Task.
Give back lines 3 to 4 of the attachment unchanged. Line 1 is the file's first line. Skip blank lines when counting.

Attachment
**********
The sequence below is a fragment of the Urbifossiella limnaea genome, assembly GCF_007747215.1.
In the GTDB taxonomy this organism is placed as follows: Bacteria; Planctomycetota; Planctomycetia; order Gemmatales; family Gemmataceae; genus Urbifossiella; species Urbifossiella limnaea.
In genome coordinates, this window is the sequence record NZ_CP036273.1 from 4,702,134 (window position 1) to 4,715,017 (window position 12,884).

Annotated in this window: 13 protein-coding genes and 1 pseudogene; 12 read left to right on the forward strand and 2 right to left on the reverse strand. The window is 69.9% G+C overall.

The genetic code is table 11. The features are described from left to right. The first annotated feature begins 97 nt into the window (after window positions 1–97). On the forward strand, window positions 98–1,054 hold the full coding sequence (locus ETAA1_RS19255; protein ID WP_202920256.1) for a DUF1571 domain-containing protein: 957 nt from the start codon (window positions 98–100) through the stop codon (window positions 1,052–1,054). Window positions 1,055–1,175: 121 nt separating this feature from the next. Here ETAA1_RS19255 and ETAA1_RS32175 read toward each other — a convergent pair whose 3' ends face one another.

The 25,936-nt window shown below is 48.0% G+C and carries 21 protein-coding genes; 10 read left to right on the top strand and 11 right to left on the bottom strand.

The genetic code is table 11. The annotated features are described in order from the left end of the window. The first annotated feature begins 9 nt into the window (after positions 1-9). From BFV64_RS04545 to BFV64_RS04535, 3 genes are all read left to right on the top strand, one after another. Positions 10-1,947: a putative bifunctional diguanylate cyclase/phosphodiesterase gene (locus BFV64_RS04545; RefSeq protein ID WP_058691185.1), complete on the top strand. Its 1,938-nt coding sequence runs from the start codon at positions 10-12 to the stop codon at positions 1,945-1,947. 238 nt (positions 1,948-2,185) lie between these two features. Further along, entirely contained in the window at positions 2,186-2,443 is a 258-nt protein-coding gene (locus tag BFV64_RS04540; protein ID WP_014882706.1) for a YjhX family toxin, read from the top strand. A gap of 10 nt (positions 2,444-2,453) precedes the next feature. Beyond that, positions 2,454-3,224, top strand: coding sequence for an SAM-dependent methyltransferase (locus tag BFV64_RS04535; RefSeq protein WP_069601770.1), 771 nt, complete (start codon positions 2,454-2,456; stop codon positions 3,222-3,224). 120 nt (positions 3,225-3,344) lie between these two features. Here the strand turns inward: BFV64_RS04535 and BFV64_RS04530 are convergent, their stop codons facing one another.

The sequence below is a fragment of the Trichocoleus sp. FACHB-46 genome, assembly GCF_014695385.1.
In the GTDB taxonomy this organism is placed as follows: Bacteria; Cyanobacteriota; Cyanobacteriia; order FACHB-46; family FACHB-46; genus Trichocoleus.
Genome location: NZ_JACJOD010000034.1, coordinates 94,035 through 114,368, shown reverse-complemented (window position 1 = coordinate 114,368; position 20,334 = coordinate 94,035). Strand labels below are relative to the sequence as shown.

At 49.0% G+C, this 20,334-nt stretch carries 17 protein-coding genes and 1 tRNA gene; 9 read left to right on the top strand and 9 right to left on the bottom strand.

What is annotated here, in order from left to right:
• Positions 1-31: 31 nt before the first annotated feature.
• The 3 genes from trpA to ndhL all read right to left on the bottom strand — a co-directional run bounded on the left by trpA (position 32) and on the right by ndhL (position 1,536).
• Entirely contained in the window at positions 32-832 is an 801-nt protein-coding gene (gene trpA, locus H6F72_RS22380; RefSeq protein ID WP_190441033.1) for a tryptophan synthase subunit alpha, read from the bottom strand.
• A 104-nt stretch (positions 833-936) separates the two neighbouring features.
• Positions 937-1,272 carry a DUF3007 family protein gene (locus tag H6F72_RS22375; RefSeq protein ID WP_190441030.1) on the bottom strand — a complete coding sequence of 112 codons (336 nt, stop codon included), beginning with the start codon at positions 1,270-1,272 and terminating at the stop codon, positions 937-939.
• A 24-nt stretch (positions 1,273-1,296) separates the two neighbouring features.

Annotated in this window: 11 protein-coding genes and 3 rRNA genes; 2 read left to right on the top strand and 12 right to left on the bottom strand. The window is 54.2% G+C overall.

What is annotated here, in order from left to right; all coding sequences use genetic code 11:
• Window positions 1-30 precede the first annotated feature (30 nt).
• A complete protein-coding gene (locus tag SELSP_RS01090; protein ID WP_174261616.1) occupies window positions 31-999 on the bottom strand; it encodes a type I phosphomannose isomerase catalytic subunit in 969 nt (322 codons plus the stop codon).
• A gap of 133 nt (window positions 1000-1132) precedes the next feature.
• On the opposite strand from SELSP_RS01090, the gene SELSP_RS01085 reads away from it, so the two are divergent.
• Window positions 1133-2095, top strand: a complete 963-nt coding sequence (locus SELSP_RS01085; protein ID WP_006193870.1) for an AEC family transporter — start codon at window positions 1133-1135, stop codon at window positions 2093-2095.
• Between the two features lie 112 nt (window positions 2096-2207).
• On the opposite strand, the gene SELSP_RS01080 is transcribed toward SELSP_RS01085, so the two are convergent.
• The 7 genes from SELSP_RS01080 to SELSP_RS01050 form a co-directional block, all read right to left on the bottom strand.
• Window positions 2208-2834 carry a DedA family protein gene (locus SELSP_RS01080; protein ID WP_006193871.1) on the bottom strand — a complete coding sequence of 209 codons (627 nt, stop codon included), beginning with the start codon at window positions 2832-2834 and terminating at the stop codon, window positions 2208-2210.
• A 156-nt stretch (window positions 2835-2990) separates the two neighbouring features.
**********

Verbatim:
In genome coordinates, this window is the sequence record NZ_CP036273.1 from 4,702,134 (window position 1) to 4,715,017 (window position 12,884).

Annotated in this window: 13 protein-coding genes and 1 pseudogene; 12 read left to right on the forward strand and 2 right to left on the reverse strand. The window is 69.9% G+C overall.